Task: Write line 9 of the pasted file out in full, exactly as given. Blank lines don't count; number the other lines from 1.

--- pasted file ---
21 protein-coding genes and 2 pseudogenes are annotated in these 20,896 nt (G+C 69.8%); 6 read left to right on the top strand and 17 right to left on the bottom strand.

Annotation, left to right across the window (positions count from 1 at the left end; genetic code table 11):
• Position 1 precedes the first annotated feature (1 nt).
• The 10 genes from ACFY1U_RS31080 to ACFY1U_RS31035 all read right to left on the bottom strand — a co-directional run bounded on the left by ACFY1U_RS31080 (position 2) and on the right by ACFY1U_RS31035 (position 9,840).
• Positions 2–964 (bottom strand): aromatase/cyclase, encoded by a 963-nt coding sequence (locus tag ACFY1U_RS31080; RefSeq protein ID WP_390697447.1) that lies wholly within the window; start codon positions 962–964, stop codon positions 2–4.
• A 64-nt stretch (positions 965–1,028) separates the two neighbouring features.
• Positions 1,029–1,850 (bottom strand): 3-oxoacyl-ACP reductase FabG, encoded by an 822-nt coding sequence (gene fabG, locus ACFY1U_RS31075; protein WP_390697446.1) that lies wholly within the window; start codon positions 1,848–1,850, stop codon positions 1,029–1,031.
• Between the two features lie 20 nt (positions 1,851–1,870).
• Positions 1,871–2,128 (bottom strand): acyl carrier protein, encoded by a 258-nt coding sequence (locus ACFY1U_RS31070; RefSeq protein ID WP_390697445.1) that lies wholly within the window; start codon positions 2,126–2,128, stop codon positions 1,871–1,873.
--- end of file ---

• Positions 1,871–2,128 (bottom strand): acyl carrier protein, encoded by a 258-nt coding sequence (locus ACFY1U_RS31070; RefSeq protein ID WP_390697445.1) that lies wholly within the window; start codon positions 2,126–2,128, stop codon positions 1,871–1,873.